Plaisted, explorer and hunting camp host
Thirty years ago, the McDonald men rented a hunting shack from Ralph Plaisted and now share their stories
By Doug Voerding
Last week's feature story about Ralph Plaisted and his expedition to the North Pole brought a response from readers in the Watertown area.
The McDonald Clan, as they call themselves, has fond memories of Ralph Plaisted.
Thirty years ago this fall, back in 1988, Philip (Flip) McDonald, his sons Bill and Tim, their cousins John and Steve Borer, and Mike, Ewan (Jake), and Ed Joe McDonald stayed at Ralph Plaisted's hunting camp near Kerrick, Minnesota.
The McDonald Clan was there for a week of deer hunting in the Nemadji State Forest, southwest of Duluth.
They became good friends with Ralph Plaisted that week.
Arrival at camp
During the week of deer hunting, Ralph fed them an abundance of food on oversized plates.
On the first day, the hunting party had told Plaisted that they did not need a breakfast and that a few granola bars would be enough, but they woke up at 4:30 a.m. to the smell of frying bacon.
Steve Borer said, "When we rented his deer camp that year, we certainly were not expecting that kind of hospitality for the little bit he charged us. So when we awoke the first morning to see a breakfast buffet that would rival most restaurants, we were quite surprised."
Said Bill McDonald, "There were stacks of flapjacks, eggs, bacon, sausage, and pork chops. It was a buffet, and we were stuffed to the gills before we headed out to our deer stands."
"Then," said Bill, "when we came back for lunch at noon, Ralph had steaks and potato salad ready. I remember that he used cooking pans that were 30 inches in diameter with 10-inch tall sides. No kidding!"
Abundance of food
"This went on all week," said Steve, "for breakfast, lunch, and dinner. That became the laugh of that year's hunt, that we could not hunt too far from camp because we sure did not want to miss the next meal Ralph was cooking! So, the focus shifted from deer hunting to when we had to be back for our next meal. When we ran out of cookies, Ralph ran into town to buy more."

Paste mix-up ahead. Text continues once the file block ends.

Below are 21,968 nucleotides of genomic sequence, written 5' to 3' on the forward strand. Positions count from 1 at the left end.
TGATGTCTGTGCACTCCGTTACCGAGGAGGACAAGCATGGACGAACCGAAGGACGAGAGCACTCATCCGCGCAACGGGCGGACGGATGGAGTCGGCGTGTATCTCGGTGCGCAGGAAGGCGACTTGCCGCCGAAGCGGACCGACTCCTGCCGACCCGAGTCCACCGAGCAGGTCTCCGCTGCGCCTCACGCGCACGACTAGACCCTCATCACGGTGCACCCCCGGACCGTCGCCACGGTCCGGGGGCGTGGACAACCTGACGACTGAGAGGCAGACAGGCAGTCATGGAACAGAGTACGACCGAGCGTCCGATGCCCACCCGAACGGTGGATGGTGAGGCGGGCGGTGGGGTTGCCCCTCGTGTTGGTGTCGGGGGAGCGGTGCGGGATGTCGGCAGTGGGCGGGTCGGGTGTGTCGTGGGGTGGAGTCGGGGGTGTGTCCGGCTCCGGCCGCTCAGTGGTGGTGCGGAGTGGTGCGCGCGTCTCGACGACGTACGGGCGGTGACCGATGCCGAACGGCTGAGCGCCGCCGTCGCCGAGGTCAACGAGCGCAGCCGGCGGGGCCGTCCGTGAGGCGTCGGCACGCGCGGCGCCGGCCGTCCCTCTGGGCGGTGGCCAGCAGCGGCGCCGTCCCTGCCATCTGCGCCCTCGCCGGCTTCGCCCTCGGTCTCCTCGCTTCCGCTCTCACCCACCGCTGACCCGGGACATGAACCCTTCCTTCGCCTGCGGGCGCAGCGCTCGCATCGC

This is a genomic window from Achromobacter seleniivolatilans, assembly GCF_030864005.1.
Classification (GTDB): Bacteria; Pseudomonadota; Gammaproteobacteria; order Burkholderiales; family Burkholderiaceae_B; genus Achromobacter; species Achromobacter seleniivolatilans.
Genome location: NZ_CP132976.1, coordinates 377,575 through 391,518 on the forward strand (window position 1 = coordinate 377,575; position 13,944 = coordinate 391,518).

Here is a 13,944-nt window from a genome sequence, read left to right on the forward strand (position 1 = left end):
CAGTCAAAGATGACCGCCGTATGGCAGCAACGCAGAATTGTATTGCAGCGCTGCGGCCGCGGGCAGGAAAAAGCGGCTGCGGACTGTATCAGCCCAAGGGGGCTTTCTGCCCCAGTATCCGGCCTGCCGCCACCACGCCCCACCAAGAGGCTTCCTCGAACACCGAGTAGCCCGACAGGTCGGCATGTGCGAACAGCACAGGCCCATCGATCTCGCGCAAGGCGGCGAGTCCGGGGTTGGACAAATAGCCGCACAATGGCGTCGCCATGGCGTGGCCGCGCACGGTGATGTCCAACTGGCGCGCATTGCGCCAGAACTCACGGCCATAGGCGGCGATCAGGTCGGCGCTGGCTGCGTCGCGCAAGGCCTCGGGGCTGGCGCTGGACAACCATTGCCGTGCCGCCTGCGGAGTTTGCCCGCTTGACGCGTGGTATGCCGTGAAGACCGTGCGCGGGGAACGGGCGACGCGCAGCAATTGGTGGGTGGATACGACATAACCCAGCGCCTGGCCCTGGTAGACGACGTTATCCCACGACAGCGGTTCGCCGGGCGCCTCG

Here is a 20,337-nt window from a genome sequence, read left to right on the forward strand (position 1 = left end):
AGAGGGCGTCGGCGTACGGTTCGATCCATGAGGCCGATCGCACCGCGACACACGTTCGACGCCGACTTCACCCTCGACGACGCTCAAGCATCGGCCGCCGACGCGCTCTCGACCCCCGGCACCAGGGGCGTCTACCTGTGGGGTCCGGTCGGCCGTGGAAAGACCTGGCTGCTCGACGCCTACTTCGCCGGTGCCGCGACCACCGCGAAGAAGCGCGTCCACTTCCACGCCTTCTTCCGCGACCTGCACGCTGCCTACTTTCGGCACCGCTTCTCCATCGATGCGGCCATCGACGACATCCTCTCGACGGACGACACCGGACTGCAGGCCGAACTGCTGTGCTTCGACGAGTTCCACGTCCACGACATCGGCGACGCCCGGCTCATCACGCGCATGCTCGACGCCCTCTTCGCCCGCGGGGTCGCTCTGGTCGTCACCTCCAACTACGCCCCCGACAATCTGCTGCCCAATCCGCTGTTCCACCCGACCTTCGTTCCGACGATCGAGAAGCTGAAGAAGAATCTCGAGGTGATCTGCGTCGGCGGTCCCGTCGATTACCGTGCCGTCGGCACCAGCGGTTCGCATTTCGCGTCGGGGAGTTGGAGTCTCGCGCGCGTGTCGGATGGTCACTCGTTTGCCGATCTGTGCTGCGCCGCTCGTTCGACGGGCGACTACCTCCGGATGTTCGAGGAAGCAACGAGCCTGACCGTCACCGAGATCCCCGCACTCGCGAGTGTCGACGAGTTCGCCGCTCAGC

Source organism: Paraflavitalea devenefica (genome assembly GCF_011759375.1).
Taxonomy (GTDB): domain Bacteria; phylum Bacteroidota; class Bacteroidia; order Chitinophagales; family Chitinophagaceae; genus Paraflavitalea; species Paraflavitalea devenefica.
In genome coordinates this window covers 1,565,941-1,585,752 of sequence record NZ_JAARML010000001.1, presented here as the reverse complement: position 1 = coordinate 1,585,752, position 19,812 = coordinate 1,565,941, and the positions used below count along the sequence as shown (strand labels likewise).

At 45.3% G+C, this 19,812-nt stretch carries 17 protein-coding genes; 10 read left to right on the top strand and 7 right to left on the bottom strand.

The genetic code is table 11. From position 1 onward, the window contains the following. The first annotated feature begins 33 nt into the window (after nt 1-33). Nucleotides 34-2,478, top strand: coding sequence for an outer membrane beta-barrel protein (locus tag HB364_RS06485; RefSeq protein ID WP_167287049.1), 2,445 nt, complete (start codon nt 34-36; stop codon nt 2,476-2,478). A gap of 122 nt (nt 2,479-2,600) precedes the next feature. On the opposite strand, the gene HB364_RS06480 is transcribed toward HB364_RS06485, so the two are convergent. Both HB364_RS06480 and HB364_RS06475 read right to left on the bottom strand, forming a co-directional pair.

Bill was a college wrestler at the time, and said that when he went back to college the next week, he was 20 pounds over his usual weight class.
"It wasn't one pork chop," said Bill, "it was four!"
Bill also said that they did see a few deer that week, but didn't shoot any.
"By the end of the week," said Bill, "after all that food and fun every day, we barely made it into the woods to the deer stands."
Bill also remembers that Ralph charged each guy $75 for the week. "I know we all ate more than $80!" recalled Bill.
"We had a lot of fun that year deer hunting with Ralph," said Steve. "He feed us like kings."
And the stories
All remembered that Ralph was a gracious and generous host, full of stories, and was the life of the party.
"Everything he did was huge," said Bill.
Steve said, "After days of hearing Ralph's North Pole stories about how hard they worked, some days chopping ice and building roads all day long just to maintain their position on the shifting ice, we asked Ralph, 'How did you survive that?'"
Ralph replied, "Back then, I was built like a strap of steel!"
Ralph also told the story about another explorer who was out on the ice pack, one person on cross-country skis. He came into their camp to warn Ralph that he had seen a polar bear that was stalking them.
Bill, a teacher at Watertown-Mayer Middle School, said that he uses Plaisted's stories about his determination and all they had to do to reach the North Pole when talking to his students.
"I also like to talk to my students about a specific Plaisted comment," said Bill. "I asked Ralph how he learned all that he needed for the North Pole expedition."
Said Bill, "Plaisted told me that he was not smart, but hung out with smart people. That is a great message for becoming successful."
The McDonalds said that these and other Plaisted stories still get told often now at their own deer shack near Effie, Minnesota,
Joe McDonald, who was not on the Plaisted trip but has heard the stories, shared that during that week of deer hunting, Ralph fed them an abundance of food on plate sizes that would "make a giant gag."
Added Joe, "They ate and laughed and drank so much that I don't think they even went hunting. At least not much anyway."
"To this day," said Joe, "whenever we have an abundance of food and large plates, we call it the "Plaisted's Plates."
Since 1988, Ralph Plaisted, Ewan, Ed Joe, and Flip McDonald have all passed away. Now the stories of that week with Ralph Plaisted are being passed down to the next generation.
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